Of course, this [fact that the about 70 percent of Americans claim to have made a personal decision to follow Christ] raises the question of the depth of their faith. If that many Americans have made decisions to follow Jesus, our culture and our world would be revolutionized if they simply lived that faith. It is easy to embrace a costless form of Christianity in America today, and we have probably contributed to that by giving people a superficial understanding of the gospel and focusing only on their decision to convert.

I have no problems with this paragraph at all. But note that he’s talking about needing a deeper “understanding of the gospel,” which is interesting, given what comes next:

At Barna we employ dozens of tools to assess the depth of a person’s faith. Let me suggest one for our discussion: a biblical worldview. A person with a biblical worldview experiences, interprets and responds to reality in light of the Bible’s principles. What Scripture teaches is the primary grid for making decisions and interacting with the world. (75)

What happened here? In traditional evangelicalism, “biblical worldview” is something of a code for “conservative doctrine” that treats the Bible as a fully applicable roadmap for life in the 21st century, notwithstanding its final authorship no later than the 2nd century. By linking “deeper understanding of the gospel” and “biblical worldview,” Kinnaman has forced together two different arguments. Certainly a deep understanding of the gospel requires reliance on the Bible; no one disputes that, I hope. But Kinnaman is implying a deep understanding of the gospel requires reliance on a specific method of reading and applying what the Bible says, which is problematic. I would argue it’s one of the reasons why Kinnaman’s own data show young people  abandoning the church.

Continue reading

Not a Tame Lion – but a Good One

the-last-battle-1When looking at the question of God’s sovereignty vs. what we understand to be good and loving, we could do worse than looking to C.S. Lewis, who addressed the question briefly in The Last Battle, the final book in his Chronicles of Narnia series.

The argument advanced by the neo-Calvinist wing of the evangelical movement is that God being sovereign can act how he wants, and that those actions by default, regardless of how they are perceived by us mere mortals, are good and loving.

My response – and that of Rachel Held Evans and others – is that such an argument allows the subversion and redefinition of the very concepts of love and goodness. If God cannot be trusted to act in a way that comports to commonly understood definitions of love an goodness, those terms have no meaning. That doesn’t mean we should always be able to understand what God is doing, and I don’t doubt we may somehow misinterpret actions that really are loving and good if we knew the whole picture as God does. But it does mean we can and should question portrayals of God, in the Bible and elsewhere, that turn him into a genocidal monster or a bloodthirsty maniac or a capricious wielder of natural disasters.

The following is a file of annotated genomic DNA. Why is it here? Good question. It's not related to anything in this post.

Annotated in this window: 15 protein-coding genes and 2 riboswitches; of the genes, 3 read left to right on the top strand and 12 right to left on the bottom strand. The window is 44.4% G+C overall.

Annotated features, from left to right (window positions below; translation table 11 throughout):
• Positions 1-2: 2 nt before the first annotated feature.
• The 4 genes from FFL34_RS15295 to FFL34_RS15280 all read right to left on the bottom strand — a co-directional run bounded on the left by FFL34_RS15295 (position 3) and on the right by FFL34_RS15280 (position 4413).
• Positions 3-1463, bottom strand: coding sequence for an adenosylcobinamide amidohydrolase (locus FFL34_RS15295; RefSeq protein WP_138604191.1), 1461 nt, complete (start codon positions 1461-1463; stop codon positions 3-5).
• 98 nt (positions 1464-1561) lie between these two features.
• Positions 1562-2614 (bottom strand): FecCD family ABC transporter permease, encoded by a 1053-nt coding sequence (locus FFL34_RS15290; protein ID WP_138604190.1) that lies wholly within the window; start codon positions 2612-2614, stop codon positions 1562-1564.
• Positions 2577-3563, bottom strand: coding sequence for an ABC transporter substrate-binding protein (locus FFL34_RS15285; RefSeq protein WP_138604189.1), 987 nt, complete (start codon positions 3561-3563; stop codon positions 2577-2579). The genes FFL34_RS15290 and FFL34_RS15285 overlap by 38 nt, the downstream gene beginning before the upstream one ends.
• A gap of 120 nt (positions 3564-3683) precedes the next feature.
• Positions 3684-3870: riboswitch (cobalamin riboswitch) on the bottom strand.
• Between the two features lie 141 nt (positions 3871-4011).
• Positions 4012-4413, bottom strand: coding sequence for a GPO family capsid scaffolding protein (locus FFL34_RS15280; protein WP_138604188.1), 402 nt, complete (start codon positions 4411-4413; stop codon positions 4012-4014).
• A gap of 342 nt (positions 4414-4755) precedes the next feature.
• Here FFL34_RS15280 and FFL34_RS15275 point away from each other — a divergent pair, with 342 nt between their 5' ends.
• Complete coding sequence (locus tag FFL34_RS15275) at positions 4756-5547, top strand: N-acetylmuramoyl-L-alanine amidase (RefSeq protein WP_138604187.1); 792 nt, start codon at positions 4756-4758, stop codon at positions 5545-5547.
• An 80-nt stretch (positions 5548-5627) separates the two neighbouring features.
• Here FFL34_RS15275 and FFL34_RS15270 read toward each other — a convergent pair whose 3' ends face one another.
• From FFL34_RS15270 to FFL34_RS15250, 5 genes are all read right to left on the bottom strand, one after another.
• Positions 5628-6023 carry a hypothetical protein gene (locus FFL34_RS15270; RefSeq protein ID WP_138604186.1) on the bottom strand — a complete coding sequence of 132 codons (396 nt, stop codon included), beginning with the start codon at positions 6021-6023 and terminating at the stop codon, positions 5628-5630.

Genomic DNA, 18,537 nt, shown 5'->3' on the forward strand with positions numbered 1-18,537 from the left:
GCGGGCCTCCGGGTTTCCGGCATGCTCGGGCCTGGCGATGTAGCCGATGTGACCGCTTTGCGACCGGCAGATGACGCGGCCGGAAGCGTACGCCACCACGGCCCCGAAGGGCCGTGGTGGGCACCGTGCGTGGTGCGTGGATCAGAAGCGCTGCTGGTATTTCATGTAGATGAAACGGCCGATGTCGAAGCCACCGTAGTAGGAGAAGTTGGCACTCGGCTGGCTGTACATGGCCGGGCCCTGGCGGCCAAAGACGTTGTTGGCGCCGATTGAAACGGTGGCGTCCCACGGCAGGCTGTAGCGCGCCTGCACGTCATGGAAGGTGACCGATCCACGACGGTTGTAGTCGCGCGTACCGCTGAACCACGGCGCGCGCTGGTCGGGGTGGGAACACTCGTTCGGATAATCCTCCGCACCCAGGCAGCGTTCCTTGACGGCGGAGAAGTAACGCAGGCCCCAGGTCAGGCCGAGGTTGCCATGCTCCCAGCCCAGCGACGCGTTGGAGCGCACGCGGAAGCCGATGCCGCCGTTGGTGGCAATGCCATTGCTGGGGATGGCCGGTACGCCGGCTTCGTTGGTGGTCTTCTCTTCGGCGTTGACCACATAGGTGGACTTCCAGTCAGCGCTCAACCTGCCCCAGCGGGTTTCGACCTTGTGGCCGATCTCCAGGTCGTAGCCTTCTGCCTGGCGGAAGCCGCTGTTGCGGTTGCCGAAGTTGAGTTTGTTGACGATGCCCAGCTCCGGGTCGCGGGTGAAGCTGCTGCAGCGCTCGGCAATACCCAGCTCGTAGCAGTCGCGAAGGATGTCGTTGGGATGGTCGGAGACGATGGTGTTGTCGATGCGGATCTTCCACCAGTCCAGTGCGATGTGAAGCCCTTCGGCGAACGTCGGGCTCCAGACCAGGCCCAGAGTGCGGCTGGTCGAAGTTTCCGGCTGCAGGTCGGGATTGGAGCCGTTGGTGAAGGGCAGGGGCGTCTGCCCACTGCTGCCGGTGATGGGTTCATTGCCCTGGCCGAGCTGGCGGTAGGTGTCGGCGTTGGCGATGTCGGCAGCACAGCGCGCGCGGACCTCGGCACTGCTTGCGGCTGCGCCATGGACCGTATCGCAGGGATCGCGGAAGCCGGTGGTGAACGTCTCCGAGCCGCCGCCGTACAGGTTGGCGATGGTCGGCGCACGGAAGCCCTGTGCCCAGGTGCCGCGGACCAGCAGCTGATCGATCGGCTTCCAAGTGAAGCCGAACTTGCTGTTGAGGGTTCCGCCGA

In The Last Battle, the crafty ape Shift has coerced the confused donkey Puzzle into wearing an old lion’s skin and telling the other animals the donkey is really Aslan, Narnia’s creator and the Christ figure of the series. Shift then sells the animals into slavery to Narnia’s old archenemy Calormen, forcing the free talking animals to work for Calormene soldiers as they cut down the talking trees and float them downriver to the sea for trade.

When Narnian King Tirian and his old friend, a unicorn named Jewel, stumble upon two Calormene soldiers mistreating a talking horse, they lose their cool and kill the soldiers. After fleeing, they reassess the situation:

Continue reading

Isaiah’s Four Sons

220px-IsaiahIt doesn’t take much interaction with biblical criticism to understand that the New Testament writers do some crazy things with their Old Testament sources. Probably the most notorious of these is when Matthew 2:15 turns Hosea 11:1, which clearly is talking about the exodus, into a prophecy for Jesus’ flight to and return from Egypt.

We ended our class on Monday talking about that and one other particularly egregious “misuse” of the Old Testament, this one less well known. Hebrews 2:13 cites Isaiah 8:18, which says this:

Look! I and the children the Lord gave me are signs and wonders in Israel from the Lord of heavenly forces, who lives on Mount Zion.

Before we get to how Hebrews uses the verse, what does Isaiah mean when he says, “the children the Lord gave me”? Our professor, an Old Testament scholar, pointed us to four verses.

First, the context for this verse is the Syro-Ephremite War, in which Judah’s King Ahaz is unsure what he should do in the wake of a joint attack on Jerusalem by Syria (Arem) and Israel (Ephraim). Isaiah comes in chapter 7 to give him counsel and in the course of his prophecy, four children are mentioned.

Continue reading